A new milestone was passed last night, and it was one which has been more than five and a half years in the making. The S&P 500, a broad share market index in the USA, briefly went past the 2,000 mark. This has been a remarkable turnaround from the index?s lows in 9 March 2009; since then, the index has risen by almost three times.
But lest we forget, things were not always that rosy.
Investors who have been around for a while may remember that the Global Financial Crisis for the US share market began on 11 October 2007. Back…
A new milestone was passed last night, and it was one which has been more than five and a half years in the making. The S&P 500, a broad share market index in the USA, briefly went past the 2,000 mark. This has been a remarkable turnaround from the index’s lows in 9 March 2009; since then, the index has risen by almost three times.
But lest we forget, things were not always that rosy.
Investors who have been around for a while may remember that the Global Financial Crisis for the US share market began on 11 October 2007. Back then, the S&P 500 hit an intraday high of 1,576 before declining 57.3% to its intraday low of 673 in Mar 2009. Despite making history just yesterday, the S&P 500 has in fact, barely returned 3.45% annually from its 2007 high.
The petrified share market participant
With comparable numbers like these, the petrified share market participant may be compelled to try his hand in waiting for the next recession in order to achieve better returns.
After all, when we look back, the low of 9 March 2009 must have seen like a great time to buy shares. That is when Singapore-listed companies such as M1 Ltd (SGX: B2F) and Keppel Corporation Limited (SGX: BN4) were trading at $1.49 and $3.71 respectively. At those prices back then, they were valued at just 9 times and 6 times trailing earnings respectively. Today, M1’s more than doubled to S$3.75 and carries a trailing price/earnings ratio of 21. Similarly, Keppel Corporation is up manifold to S$10.98 with a trailing PE of 11.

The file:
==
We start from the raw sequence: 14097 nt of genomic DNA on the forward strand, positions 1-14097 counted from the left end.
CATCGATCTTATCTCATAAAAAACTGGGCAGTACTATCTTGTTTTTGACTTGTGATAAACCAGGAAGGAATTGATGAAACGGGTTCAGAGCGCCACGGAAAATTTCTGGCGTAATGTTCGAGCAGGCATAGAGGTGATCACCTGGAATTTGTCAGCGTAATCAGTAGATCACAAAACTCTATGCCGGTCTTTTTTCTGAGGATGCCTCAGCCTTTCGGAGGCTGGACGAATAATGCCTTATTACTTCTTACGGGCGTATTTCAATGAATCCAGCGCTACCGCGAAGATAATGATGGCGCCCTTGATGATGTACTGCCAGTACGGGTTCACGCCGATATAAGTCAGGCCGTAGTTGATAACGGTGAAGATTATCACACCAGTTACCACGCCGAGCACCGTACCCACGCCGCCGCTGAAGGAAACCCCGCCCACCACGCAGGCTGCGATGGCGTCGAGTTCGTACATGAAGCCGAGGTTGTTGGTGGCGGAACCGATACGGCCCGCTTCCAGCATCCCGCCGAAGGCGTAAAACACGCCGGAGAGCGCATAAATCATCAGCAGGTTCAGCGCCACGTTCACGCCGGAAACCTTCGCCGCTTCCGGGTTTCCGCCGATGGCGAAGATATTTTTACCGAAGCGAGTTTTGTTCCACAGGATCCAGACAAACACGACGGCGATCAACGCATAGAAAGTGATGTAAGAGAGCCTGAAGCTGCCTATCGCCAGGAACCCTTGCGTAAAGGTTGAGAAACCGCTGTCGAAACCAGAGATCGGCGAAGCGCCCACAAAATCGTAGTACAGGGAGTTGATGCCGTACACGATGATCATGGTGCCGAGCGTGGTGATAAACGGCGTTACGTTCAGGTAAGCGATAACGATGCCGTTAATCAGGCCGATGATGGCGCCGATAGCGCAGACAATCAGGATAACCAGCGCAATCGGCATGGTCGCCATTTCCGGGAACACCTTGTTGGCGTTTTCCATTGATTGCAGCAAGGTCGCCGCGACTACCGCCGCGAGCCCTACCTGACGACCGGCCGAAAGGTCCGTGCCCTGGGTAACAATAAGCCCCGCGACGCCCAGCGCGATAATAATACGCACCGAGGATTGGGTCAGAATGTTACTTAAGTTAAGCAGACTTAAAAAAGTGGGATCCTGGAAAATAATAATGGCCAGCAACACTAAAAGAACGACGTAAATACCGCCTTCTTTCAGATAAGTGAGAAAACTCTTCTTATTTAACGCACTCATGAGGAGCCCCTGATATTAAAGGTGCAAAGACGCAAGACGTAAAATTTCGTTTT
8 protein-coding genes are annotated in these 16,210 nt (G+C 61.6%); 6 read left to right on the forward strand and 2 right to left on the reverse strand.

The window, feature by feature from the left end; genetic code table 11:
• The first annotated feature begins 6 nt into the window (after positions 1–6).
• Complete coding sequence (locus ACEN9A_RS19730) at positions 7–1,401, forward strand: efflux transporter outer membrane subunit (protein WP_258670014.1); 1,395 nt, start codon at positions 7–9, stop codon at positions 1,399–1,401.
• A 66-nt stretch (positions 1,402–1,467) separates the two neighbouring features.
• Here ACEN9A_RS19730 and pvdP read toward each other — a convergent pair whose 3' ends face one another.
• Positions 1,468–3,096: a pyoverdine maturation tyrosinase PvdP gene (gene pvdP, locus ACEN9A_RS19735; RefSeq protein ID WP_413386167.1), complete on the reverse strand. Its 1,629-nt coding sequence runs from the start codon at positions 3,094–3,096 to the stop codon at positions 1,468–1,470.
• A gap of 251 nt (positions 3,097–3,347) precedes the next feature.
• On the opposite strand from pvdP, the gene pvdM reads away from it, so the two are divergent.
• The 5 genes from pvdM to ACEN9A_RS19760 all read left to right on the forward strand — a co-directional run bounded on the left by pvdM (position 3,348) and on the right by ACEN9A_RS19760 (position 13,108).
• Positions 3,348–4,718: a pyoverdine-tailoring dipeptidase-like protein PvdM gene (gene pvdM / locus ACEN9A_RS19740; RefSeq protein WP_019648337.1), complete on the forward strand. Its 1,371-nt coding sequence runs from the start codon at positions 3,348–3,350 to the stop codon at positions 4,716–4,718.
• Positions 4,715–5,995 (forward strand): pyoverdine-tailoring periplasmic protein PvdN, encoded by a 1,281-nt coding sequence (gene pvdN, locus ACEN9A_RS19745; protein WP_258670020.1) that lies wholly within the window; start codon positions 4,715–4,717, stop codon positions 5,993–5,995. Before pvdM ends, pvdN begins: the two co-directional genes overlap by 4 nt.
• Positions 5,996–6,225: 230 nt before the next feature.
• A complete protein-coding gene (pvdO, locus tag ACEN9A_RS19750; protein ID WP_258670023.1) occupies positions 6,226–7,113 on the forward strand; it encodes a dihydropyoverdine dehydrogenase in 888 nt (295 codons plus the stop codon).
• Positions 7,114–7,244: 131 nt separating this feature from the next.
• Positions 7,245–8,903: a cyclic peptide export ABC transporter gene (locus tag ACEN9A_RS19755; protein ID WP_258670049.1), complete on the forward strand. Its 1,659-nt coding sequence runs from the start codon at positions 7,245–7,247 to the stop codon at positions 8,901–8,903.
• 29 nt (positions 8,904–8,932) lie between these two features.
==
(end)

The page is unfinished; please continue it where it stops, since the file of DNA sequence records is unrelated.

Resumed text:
So, with the numbers seemingly on the side of market downturns, what is a long-term investor to do? Or, more specifically, as we pass new highs, what is the Foolish long-term investor to do?
Beating the Great Recession
To continue, I would like to defer to three of my oldest holdings in my own portfolio. The trio would be the American shares, Buffalo Wild Wings, Chipotle Mexican Grill, Inc, and Netflix, Inc. The reason why the group was chosen was primarily because all three were bought in 2007, a year of market highs.
Without further ado, the tabulated returns are shown below.
|Company||Date Purchased||Cost basis||Closing Price (Aug 25, 2014)||Returns to date|
|Buffalo Wild Wings||10 September2007 and 4 January 2008||US$23.28||US$144.30||520%|
|Chipotle Mexican Grill||7 February 2007||US$57.38||US$676.95||1,080%|
|Netflix||12 January 2007||US$22.99||US$479.19||1,984%|
|Note: Chipotle Mexican Grill traded as a B-share when it was bought; cost price for Buffalo Wild Wing is on an average basis.|
The sharing of my returns comes with the hope that it inspires Foolish readers out there to consider lengthening their time horizons for the chance of achieving better rewards further down the road. The purpose here is not to talk about individual shares, complicated math, or any grand portfolio theories.
Because, the truth turned out to be much simpler. If there was a secret to beating the Global Financial Crisis, it would be this: